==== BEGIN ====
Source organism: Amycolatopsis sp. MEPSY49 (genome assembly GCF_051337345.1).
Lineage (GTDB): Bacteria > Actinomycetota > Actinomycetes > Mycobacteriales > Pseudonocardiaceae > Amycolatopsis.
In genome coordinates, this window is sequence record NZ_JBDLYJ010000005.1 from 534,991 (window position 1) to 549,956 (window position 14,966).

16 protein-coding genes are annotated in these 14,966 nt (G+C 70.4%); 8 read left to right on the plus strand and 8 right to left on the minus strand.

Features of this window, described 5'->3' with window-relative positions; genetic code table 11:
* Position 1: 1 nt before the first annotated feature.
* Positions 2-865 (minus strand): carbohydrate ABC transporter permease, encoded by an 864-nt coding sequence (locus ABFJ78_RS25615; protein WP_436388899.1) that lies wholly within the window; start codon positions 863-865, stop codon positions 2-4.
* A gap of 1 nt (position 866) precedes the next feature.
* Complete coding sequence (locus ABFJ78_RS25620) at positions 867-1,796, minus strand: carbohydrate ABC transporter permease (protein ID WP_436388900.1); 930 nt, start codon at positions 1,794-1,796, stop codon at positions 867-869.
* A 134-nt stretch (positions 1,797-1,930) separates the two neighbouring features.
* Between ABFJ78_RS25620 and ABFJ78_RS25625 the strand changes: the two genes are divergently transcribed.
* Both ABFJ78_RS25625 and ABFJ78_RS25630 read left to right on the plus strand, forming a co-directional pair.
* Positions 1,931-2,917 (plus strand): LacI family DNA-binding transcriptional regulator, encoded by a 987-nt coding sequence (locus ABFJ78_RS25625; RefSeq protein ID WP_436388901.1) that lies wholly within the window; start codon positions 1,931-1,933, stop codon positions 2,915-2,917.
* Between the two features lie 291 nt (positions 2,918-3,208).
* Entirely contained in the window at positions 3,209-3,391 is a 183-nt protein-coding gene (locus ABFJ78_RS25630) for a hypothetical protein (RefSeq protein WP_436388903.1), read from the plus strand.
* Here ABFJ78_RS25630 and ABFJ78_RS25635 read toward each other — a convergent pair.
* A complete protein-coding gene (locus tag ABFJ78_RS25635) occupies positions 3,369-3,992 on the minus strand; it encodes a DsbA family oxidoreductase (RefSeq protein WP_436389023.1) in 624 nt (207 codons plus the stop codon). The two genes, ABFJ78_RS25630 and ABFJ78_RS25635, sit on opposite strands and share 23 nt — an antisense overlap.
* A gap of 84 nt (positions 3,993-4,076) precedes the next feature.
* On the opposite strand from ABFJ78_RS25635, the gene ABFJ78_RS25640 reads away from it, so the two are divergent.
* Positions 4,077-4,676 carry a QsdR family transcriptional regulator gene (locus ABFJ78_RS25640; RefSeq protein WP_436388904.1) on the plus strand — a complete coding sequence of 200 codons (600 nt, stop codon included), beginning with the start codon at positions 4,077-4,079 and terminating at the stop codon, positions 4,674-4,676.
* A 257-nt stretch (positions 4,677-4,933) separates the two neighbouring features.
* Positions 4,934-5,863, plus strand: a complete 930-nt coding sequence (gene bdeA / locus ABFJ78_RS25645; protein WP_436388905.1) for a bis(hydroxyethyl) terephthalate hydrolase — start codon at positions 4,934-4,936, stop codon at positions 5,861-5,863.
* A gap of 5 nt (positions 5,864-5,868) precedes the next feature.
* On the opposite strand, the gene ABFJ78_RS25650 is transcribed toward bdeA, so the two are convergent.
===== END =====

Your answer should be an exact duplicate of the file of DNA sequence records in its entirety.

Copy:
Source organism: Amycolatopsis sp. MEPSY49 (genome assembly GCF_051337345.1).
Lineage (GTDB): Bacteria > Actinomycetota > Actinomycetes > Mycobacteriales > Pseudonocardiaceae > Amycolatopsis.
In genome coordinates, this window is sequence record NZ_JBDLYJ010000005.1 from 534,991 (window position 1) to 549,956 (window position 14,966).

16 protein-coding genes are annotated in these 14,966 nt (G+C 70.4%); 8 read left to right on the plus strand and 8 right to left on the minus strand.

Features of this window, described 5'->3' with window-relative positions; genetic code table 11:
* Position 1: 1 nt before the first annotated feature.
* Positions 2-865 (minus strand): carbohydrate ABC transporter permease, encoded by an 864-nt coding sequence (locus ABFJ78_RS25615; protein WP_436388899.1) that lies wholly within the window; start codon positions 863-865, stop codon positions 2-4.
* A gap of 1 nt (position 866) precedes the next feature.
* Complete coding sequence (locus ABFJ78_RS25620) at positions 867-1,796, minus strand: carbohydrate ABC transporter permease (protein ID WP_436388900.1); 930 nt, start codon at positions 1,794-1,796, stop codon at positions 867-869.
* A 134-nt stretch (positions 1,797-1,930) separates the two neighbouring features.
* Between ABFJ78_RS25620 and ABFJ78_RS25625 the strand changes: the two genes are divergently transcribed.
* Both ABFJ78_RS25625 and ABFJ78_RS25630 read left to right on the plus strand, forming a co-directional pair.
* Positions 1,931-2,917 (plus strand): LacI family DNA-binding transcriptional regulator, encoded by a 987-nt coding sequence (locus ABFJ78_RS25625; RefSeq protein ID WP_436388901.1) that lies wholly within the window; start codon positions 1,931-1,933, stop codon positions 2,915-2,917.
* Between the two features lie 291 nt (positions 2,918-3,208).
* Entirely contained in the window at positions 3,209-3,391 is a 183-nt protein-coding gene (locus ABFJ78_RS25630) for a hypothetical protein (RefSeq protein WP_436388903.1), read from the plus strand.
* Here ABFJ78_RS25630 and ABFJ78_RS25635 read toward each other — a convergent pair.
* A complete protein-coding gene (locus tag ABFJ78_RS25635) occupies positions 3,369-3,992 on the minus strand; it encodes a DsbA family oxidoreductase (RefSeq protein WP_436389023.1) in 624 nt (207 codons plus the stop codon). The two genes, ABFJ78_RS25630 and ABFJ78_RS25635, sit on opposite strands and share 23 nt — an antisense overlap.
* A gap of 84 nt (positions 3,993-4,076) precedes the next feature.
* On the opposite strand from ABFJ78_RS25635, the gene ABFJ78_RS25640 reads away from it, so the two are divergent.
* Positions 4,077-4,676 carry a QsdR family transcriptional regulator gene (locus ABFJ78_RS25640; RefSeq protein WP_436388904.1) on the plus strand — a complete coding sequence of 200 codons (600 nt, stop codon included), beginning with the start codon at positions 4,077-4,079 and terminating at the stop codon, positions 4,674-4,676.
* A 257-nt stretch (positions 4,677-4,933) separates the two neighbouring features.
* Positions 4,934-5,863, plus strand: a complete 930-nt coding sequence (gene bdeA / locus ABFJ78_RS25645; protein WP_436388905.1) for a bis(hydroxyethyl) terephthalate hydrolase — start codon at positions 4,934-4,936, stop codon at positions 5,861-5,863.
* A gap of 5 nt (positions 5,864-5,868) precedes the next feature.
* On the opposite strand, the gene ABFJ78_RS25650 is transcribed toward bdeA, so the two are convergent.